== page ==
This shrine located in the Kameido district of Tokyo’s Koto City venerates the spirit of Sugawara no Michizane. It is also called Tozaifu Tenmangu in respect to Kyushu’s Dazaifu Tenmangu. As Michizane is a god of scholarship, the shrine is popular with students preparing for examinations in the winter. On the premises are many spots related to Michizane and Dazaifu Tenmangu such as fude-zuka (mounds built to hold a service for worn-out writing brushes) and shingyu (divine oxen). Famous for its flowers that bloom in different seasons, it has a wisteria festival from the end of April and is the best place to see wisteria in Tokyo where visitors can view the flowers all over the grounds. Along the path to the shrine from Kameido Station, the town streets overflow with the atmosphere of Tokyo’s shitamachi (working class towns).

    Visited while roaming around Kameido. Pretty nice, but should be nicer when the wisteria are in bloom

  • Nezu Jinja Shrine
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    4.0
    634 Reviews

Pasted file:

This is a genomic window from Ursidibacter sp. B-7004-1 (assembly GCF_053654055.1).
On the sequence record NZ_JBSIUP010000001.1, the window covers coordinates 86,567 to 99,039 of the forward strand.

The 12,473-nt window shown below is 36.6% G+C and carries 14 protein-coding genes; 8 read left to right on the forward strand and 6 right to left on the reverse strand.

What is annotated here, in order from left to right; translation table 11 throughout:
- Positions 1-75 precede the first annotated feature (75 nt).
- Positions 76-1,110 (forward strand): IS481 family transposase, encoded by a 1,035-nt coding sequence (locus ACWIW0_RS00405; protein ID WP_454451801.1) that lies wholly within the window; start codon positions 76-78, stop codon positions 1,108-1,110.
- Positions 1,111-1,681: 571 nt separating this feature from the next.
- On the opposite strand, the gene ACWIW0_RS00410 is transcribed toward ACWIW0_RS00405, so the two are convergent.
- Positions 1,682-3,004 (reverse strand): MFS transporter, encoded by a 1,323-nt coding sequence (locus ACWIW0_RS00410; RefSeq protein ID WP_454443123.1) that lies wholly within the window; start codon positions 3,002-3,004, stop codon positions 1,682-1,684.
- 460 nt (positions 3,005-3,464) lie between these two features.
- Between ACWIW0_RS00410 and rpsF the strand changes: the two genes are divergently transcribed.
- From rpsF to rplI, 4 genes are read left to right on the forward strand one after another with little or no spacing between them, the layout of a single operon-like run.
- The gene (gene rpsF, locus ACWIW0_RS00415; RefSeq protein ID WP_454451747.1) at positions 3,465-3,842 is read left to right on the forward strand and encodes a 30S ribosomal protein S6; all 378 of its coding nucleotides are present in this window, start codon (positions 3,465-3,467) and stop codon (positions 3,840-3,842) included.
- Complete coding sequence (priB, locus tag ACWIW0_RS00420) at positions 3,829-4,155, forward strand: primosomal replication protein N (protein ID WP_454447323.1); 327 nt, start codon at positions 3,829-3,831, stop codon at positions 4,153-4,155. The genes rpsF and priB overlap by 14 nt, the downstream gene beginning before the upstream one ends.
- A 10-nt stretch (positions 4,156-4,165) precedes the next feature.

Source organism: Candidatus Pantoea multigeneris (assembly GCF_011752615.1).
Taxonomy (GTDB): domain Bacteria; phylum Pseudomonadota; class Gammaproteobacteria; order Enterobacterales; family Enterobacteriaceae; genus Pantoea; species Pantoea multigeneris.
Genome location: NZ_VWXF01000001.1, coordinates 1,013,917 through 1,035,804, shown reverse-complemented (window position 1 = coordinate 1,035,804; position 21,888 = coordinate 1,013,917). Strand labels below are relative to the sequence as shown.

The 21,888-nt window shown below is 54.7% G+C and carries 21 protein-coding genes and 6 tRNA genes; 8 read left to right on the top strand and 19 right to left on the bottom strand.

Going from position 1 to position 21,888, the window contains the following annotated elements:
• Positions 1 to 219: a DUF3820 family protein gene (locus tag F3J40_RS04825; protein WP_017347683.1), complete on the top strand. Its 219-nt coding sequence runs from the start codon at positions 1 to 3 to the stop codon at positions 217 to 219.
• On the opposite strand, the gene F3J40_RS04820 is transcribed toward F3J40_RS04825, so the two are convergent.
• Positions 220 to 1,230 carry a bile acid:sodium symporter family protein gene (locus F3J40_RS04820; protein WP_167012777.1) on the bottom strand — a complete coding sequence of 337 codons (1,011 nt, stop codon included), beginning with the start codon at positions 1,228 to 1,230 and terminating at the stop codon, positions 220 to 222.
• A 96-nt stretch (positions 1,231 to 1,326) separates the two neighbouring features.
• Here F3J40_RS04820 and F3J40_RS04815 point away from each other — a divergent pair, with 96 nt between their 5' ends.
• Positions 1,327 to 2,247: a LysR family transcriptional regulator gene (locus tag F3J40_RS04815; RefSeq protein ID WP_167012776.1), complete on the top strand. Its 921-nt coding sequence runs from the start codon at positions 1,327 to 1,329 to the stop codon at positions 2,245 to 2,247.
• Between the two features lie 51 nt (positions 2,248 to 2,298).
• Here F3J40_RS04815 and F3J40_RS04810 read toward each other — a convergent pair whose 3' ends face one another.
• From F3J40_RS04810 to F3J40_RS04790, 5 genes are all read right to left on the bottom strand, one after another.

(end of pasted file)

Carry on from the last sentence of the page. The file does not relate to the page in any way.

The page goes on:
Travel / Tourism
    Tokyo Bunkyou-ku Nedu 1-28-9
    This is a shrine with a long history that is located in the Nezu district of Tokyo’s Bunkyo City is said to have been founded by Yamatotakeru (the 12th Emperor of Japan) about 1,900 years ago. The enshrined deities are Susanoo-no-Mikoto, Oyamakuino-kami and Hondawake-no-Mikoto. The shaden (main shrine building) built in 1706 is completely covered in lacquer and is a masterpiece of gongen-zukuri (style of Shinto architecture in which the main hall and worship hall share one roof, and are connected via an intermediate passageway), and seven buildings have received designation as national Important Cultural Properties. Vermillion-lacquered torii gates stand in a row at the smaller Otome Inari Shrine on the premises, making this a popular spot to take photos. The shrine is visited by many worshippers in April when 3,000 azaleas bloom profusely and in September when one of Edo three biggest festivals is held.

    Its not easy to find the Nezu Shrine, as it hides withing a narrow street and no visible signs in languages other than Japanese. Once you access the grounds, you are taken aback by a sense of...

  • Okunitama Jinja Shrine
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    4.0
    225 Reviews
    Travel / Tourism
    Tokyo Fuchushi Miyamachi 3-1